Success Secrets of America’s Creepiest Man

Vintage reading room
Vintage reading room

My relationship with the creepiest man in America began in 1988. At the time he wasn’t going by his real name. On that day, he went by Richard.

It was a cloudy Saturday afternoon in April. My uncle was having a garage sale across from the old church where I attended Sunday School. Mom and I got into her old station wagon and showed up after all the big items had been picked through. That didn’t matter. The table of my cousin’s books had hardly been touched. That’s where I met Richard. He became a constant companion throughout high school.

That was the day I found my first Stephen King book, Thinner, which he wrote under the pseudonym, Richard Bachman. It’s the story of an obnoxious lawyer who runs over a gypsy child.
A curse is laid upon him. Hilarity ensues. I was quickly addicted to King’s writing, and stayed up late for three straight nights to finish the book.

Today King is the author of over 55 best sellers. Over a dozen of his books have been turned into movies, including one of my obscure favorites, The Mist, originally published as a short story.

How does he produce so much content? King sets a quota of ten pages a day, about 2000 words, and writes every day, including holidays. He starts at 8:30 A.M. and finishes within three to five hours. “Mornings belong to whatever is new – the current composition,” he explains, “Afternoons are for naps and letters. Evenings are for reading, family, Boston Red Sox games on TV, and any revisions that just can’t wait. Basically, mornings are my prime writing time.”

King recommends a simple writing set-up with only one requirement, “A door which you are willing to shut. The closed door is your way of telling the world and yourself that you mean business…For any writer, but for the beginner writer in particular, it’s wise to eliminate every possible distraction…When you write, you want to get rid of the world, do you not? Of course you do. When you’re writing, you’re creating your own worlds. The longer you keep to these basics, the easier the act of writing will become.”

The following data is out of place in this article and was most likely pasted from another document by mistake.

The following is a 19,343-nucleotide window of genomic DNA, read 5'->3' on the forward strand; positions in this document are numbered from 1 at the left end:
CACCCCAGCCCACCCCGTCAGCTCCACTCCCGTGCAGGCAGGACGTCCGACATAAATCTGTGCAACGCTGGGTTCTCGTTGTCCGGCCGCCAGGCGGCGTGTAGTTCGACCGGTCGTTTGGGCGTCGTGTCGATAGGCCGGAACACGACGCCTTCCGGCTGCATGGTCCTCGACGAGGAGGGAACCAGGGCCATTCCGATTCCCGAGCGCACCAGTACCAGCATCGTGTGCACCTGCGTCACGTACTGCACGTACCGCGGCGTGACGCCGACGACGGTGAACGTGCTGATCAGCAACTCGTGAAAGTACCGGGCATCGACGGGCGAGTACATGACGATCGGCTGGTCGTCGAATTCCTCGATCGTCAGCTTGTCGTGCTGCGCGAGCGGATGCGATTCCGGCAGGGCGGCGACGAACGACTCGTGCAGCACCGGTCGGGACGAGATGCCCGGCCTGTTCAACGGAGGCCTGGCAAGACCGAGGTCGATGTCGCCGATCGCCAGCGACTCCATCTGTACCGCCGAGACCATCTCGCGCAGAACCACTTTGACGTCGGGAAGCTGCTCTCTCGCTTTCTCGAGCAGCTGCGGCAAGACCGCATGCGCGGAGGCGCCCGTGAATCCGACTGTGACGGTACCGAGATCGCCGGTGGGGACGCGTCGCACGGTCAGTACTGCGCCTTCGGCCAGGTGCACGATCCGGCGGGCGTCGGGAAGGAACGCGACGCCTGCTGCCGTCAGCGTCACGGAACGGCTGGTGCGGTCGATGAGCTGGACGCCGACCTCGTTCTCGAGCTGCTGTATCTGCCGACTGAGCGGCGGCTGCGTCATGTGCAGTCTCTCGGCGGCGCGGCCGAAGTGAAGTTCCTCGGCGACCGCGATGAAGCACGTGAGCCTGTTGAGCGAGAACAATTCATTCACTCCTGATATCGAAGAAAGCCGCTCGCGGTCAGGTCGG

You can see elements of King in the supporting characters of his books, such as the Red Sox-loving neighbor, Jud Crandall, in Pet Sematary. But King has always been an enterprising, hard worker, and there is much more to his success than simply having a routine. He reveals everything he knows about storytelling, and how he came to be an author, in a book that you might never have heard of.

I assumed his book, On Writing, was a manual to writing horror novels. I should have known better. It’s not. It is King’s de facto autobiography, replete with stories of him and his troublemaker brother Dave being raised by his single mother. The Kings bounced between the mid-west and northeast for years before finally settling in Maine (which became the setting for many of King’s books).

He began submitting short stories for publication before he was even in high school as just one way to help support his financially struggling mother. At age 18, his schedule makes his work habits of today look downright lazy.

“During my final weeks at Lisbon High, my schedule looked like this: up at seven, off to school at seven-thirty, last bell at two o’clock, punch in on the third floor of the Worumbo weaving mill at 2:58, bag loose fabric for eight hours, punch out at 11:02, get home around quarter of twelve, eat a bowl of cereal, fall into bed, get up the next morning, do it all again. On a few occasions I worked double-shifts, slept in my ’60 Ford Galaxie (Dave’s old car) for an hour or so before school, then slept through periods five and six in the nurse’s cubicle after lunch.”

If you’re a King fan, your antennae will have perked up at the mention of a mill. It was there that King heard about the ‘rats as big as dogs’ in the basement. He turned this into a short story, Graveyard Shift, first sold for $200 while in college. Later it was part of King’s 1978 collection Night Shift and a forgettable film in 1990. Though it was never one of my favorite King stories, it filled my imagination with another reason to avoid dark, unfamiliar places.

In the early 70’s, after getting his teacher’s certificate at college, King was married with two children, but unable to find a steady teaching gig. He got a job working in a laundry and his story of washing maggot-infested linens from seafood restaurants might be enough to put you off of eating lobster for life, just like Cujo will forever keep you from adopting a St. Bernard.

He wrote ‘one reel horror stories’ after work while his wife, Tabitha, worked the second shift at Dunkin’ Donuts. “I would sometimes write a little on my lunch hour, too,” King said, showing off the work ethic that would allow him to become one of the world’s most commercially successful authors. But at the time they struggled. He hadn’t written any novels, and the only way the King family remained above the poverty line and off welfare was thanks to the short stories he sold to pornography magazines.